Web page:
Universities accuse the Treasury of levying a ‘stealth tax’ to fund teacher pensions

The Department for Education (DfE) has revealed that employers’ contribution to the Teachers’ Pension Scheme (TPS) will rise from 16.48 per cent of their salaries to 23.6 per cent. The change, which comes into force in September, will see 70 universities pay an additional £142 million in the first year alone. The Telegraph reports.

The Department for Education will provide funding to help state schools meet the extra costs for at least the first year of the new scheme, but private schools and universities will need to foot the bill themselves.

Alistair Jarvis, chief executive of Universities UK said he is  “disappointed” that universities have not been given any extra funding, adding: “This is effectively a stealth tax to boost the Treasury’s coffers.

“Ultimately, this will have to be paid for by diverting funding from other priorities.

Today’s announcement in England is bad news for university students, staff and communities that benefit from universities.”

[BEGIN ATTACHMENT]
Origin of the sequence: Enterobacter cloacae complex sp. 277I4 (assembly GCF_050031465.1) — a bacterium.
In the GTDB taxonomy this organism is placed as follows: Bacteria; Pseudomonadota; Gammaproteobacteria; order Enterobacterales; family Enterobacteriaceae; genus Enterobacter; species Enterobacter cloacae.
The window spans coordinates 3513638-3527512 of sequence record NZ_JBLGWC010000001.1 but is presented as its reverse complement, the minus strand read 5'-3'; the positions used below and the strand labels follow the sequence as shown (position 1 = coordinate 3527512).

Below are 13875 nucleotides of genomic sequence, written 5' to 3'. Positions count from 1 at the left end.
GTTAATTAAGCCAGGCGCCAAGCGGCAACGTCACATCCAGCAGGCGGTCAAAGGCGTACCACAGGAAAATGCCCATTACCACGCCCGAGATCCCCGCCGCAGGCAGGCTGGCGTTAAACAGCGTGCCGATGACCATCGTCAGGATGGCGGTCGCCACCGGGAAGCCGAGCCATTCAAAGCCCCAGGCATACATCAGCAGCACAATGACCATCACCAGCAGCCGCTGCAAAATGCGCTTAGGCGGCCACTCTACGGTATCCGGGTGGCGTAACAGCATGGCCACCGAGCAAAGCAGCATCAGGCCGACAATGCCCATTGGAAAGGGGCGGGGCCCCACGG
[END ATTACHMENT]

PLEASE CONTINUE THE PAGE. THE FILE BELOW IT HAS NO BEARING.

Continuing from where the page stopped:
The change will also cost private schools an extra £110million from 2019-20 and nearly £200million the following year. 

Private schools are now faced with either pulling out of the teachers’ pension scheme, making them less attractive to new teachers, or raising fees.

Julie Robinson, chief executive of the Independent Schools Council, said schools are facing “significant cost increases” due to the changes.  

Read more Universities accuse the Treasury of levying a ‘stealth tax’ to fund teacher pensions

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